A total of 25,735 local government units (LGUs) have adopted the Community-Based Monitoring System (CBMS) of the Department of the Interior and Local Government (DILG) to determine the extent of poverty in their communities as a basis for local planning and budgeting.
The CBMS is an organized process of data collection and processing at the local level and of integration of data in local planning, program implementation and impact monitoring.
Of the 25,735 LGUs, 24,676 are barangays, 903 are municipalities, 79 are cities, and 77 are provinces.
DILG officer-in-charge Catalino S. Cuy says that with the CBMS, LGUs are now capable of determining the welfare status of their respective population in the areas of health, nutrition, housing, water and sanitation, education, income, employment, and peace and order.
With the end goal of reducing poverty at the local levels, the project (CBMS) enables LGUs to accurately map out a household-based socio-economic profile for better poverty identification, Cuy adds.
The DILG, being the lead agency in providing capacity building support to LGUs on the implementation and use of CBMS, has already expanded the project in the areas of improving good local governance, program design and implementation, and impact-monitoring.
Apart from mapping out poverty in the LGUs, the CBMS can also be used as a tool in localizing the Millennium Development Goals (MDGs).
Furthermore, data generated from CBMS provide baseline information for the preparation of barangay, municipality, city, and provincial socioeconomic profiles, annual investment plans, local risk reduction and management and climate change adaptation plans, land use plans, infrastructure project proposals, and other related development reports.
Local governments that want to avail and adopt the CBMS are advised to send a letter request to the DILG regional office through the provincial office, secure a pro-forma Memorandum of Agreement (MOA) from the concerned DILG regional or provincial office concerned, and submit supporting documents such as resolutions, LGUs' work and financial plan on the adoption of CBMS, and schedule of CBMS modular trainings.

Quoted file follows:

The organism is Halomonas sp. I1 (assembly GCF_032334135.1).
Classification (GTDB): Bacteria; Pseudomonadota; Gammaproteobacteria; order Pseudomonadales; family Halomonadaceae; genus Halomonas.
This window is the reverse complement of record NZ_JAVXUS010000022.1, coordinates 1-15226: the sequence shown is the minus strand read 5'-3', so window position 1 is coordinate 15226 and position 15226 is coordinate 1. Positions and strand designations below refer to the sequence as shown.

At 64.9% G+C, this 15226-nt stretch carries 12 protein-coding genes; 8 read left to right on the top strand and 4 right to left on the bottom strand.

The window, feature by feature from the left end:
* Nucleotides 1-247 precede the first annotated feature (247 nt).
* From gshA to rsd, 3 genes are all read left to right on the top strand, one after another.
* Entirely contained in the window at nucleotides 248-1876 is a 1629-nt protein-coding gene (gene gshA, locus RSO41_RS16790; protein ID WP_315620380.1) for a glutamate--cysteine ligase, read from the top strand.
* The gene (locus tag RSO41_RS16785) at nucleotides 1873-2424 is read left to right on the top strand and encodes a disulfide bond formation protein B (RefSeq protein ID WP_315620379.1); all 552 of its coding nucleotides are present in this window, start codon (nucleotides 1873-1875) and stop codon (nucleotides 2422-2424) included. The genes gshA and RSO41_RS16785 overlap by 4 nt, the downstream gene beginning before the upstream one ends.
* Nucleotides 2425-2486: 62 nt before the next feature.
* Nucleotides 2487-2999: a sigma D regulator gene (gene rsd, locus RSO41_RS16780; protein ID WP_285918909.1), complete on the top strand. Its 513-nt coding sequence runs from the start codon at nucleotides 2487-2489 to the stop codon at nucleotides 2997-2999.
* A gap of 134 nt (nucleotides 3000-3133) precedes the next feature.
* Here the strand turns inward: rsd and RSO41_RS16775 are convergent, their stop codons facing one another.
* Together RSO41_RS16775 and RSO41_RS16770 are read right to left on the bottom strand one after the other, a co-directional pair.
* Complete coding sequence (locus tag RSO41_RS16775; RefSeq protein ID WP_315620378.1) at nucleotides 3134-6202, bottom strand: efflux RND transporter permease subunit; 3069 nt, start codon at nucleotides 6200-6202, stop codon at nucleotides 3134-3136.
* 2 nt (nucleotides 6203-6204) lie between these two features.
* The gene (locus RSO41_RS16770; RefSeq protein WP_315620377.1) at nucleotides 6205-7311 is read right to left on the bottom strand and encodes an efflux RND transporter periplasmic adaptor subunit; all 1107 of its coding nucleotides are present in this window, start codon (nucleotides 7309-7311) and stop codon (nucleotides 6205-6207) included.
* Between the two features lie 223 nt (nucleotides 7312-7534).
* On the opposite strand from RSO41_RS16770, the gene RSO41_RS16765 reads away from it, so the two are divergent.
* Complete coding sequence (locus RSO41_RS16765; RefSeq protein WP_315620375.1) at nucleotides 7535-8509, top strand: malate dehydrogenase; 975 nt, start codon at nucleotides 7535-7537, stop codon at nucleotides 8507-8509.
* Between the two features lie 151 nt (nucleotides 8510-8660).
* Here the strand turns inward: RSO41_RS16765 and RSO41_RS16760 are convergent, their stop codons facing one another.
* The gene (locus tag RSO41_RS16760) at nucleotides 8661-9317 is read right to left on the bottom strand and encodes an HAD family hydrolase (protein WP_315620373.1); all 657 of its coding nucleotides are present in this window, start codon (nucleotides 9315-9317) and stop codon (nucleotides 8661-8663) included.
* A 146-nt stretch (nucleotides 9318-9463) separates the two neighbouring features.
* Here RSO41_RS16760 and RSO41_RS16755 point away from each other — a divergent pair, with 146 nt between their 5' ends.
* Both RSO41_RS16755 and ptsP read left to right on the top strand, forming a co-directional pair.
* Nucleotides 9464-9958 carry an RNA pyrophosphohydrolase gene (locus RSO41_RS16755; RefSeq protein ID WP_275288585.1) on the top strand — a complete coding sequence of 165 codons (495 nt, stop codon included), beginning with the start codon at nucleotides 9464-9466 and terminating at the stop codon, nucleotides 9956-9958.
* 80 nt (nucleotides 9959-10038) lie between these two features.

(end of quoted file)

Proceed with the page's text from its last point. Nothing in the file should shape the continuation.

In support to the implementation of the system to LGUs, the DILG's Bureau of Local Government Development (BLGD) has undertaken activities such as the development of guidelines to clarify policies, processes, and monitoring and evaluation governing the establishment of CBMS; and creation of the DILG CBMS portal.
According to the BLGD, the DILG CBMS portal was developed to fast track the monitoring of CBMS implementation status, improve customer service and client communication.
The BLGD, together with the DILG Regional and Provincial Offices, also provided training and assistance to LGUs through series of seminar-workshops nationwide.
Recently, the DILG through the BLGD in partnership with the CBMS Network Team of the Angelo King Institute for Economic and Business Studies of the De La Salle University � Manila, conducted a CBMS national conference.
The said activity gathered partners and stakeholders from national and local government units, non-government organizations, development partner agencies, and the academe to discuss current developments, findings, and share good practices on the implementation and utilization of CBMS.
We hope that all our LGUs across the country will adopt the use of CBMS because it will effectively enhance their capacity in detecting and reducing poverty, Cuy said.
Source: Department of the Interior and Local Government